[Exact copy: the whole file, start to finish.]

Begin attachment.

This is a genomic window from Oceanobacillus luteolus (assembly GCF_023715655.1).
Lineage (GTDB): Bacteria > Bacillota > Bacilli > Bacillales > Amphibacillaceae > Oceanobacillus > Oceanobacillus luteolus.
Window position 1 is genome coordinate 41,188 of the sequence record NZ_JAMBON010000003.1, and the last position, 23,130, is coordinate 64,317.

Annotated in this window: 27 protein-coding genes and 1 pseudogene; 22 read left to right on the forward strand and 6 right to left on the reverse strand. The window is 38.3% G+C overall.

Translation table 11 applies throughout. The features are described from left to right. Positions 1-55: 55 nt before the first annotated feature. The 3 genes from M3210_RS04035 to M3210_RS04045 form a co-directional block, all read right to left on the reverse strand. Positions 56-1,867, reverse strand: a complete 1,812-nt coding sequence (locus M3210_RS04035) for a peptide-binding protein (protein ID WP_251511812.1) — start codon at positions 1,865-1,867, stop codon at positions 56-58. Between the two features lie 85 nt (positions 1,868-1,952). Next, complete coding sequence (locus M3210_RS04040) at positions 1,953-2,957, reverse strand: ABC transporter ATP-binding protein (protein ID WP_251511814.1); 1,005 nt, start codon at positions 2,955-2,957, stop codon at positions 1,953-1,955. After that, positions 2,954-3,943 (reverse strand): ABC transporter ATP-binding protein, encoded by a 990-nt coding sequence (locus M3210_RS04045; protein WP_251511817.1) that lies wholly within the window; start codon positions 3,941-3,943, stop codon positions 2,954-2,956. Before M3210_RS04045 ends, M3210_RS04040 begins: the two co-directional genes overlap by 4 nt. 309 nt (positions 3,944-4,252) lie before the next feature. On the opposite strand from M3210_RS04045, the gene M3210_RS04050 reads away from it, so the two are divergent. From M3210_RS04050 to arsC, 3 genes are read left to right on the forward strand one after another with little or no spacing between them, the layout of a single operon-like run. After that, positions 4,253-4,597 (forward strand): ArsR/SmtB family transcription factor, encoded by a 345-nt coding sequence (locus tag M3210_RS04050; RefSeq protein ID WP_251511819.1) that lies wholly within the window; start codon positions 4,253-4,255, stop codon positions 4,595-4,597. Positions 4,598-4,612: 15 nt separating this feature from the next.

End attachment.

This is a genomic window from Oceanobacillus luteolus (assembly GCF_023715655.1).
Lineage (GTDB): Bacteria > Bacillota > Bacilli > Bacillales > Amphibacillaceae > Oceanobacillus > Oceanobacillus luteolus.
Window position 1 is genome coordinate 41,188 of the sequence record NZ_JAMBON010000003.1, and the last position, 23,130, is coordinate 64,317.

Annotated in this window: 27 protein-coding genes and 1 pseudogene; 22 read left to right on the forward strand and 6 right to left on the reverse strand. The window is 38.3% G+C overall.

Translation table 11 applies throughout. The features are described from left to right. Positions 1-55: 55 nt before the first annotated feature. The 3 genes from M3210_RS04035 to M3210_RS04045 form a co-directional block, all read right to left on the reverse strand. Positions 56-1,867, reverse strand: a complete 1,812-nt coding sequence (locus M3210_RS04035) for a peptide-binding protein (protein ID WP_251511812.1) — start codon at positions 1,865-1,867, stop codon at positions 56-58. Between the two features lie 85 nt (positions 1,868-1,952). Next, complete coding sequence (locus M3210_RS04040) at positions 1,953-2,957, reverse strand: ABC transporter ATP-binding protein (protein ID WP_251511814.1); 1,005 nt, start codon at positions 2,955-2,957, stop codon at positions 1,953-1,955. After that, positions 2,954-3,943 (reverse strand): ABC transporter ATP-binding protein, encoded by a 990-nt coding sequence (locus M3210_RS04045; protein WP_251511817.1) that lies wholly within the window; start codon positions 3,941-3,943, stop codon positions 2,954-2,956. Before M3210_RS04045 ends, M3210_RS04040 begins: the two co-directional genes overlap by 4 nt. 309 nt (positions 3,944-4,252) lie before the next feature. On the opposite strand from M3210_RS04045, the gene M3210_RS04050 reads away from it, so the two are divergent. From M3210_RS04050 to arsC, 3 genes are read left to right on the forward strand one after another with little or no spacing between them, the layout of a single operon-like run. After that, positions 4,253-4,597 (forward strand): ArsR/SmtB family transcription factor, encoded by a 345-nt coding sequence (locus tag M3210_RS04050; RefSeq protein ID WP_251511819.1) that lies wholly within the window; start codon positions 4,253-4,255, stop codon positions 4,595-4,597. Positions 4,598-4,612: 15 nt separating this feature from the next.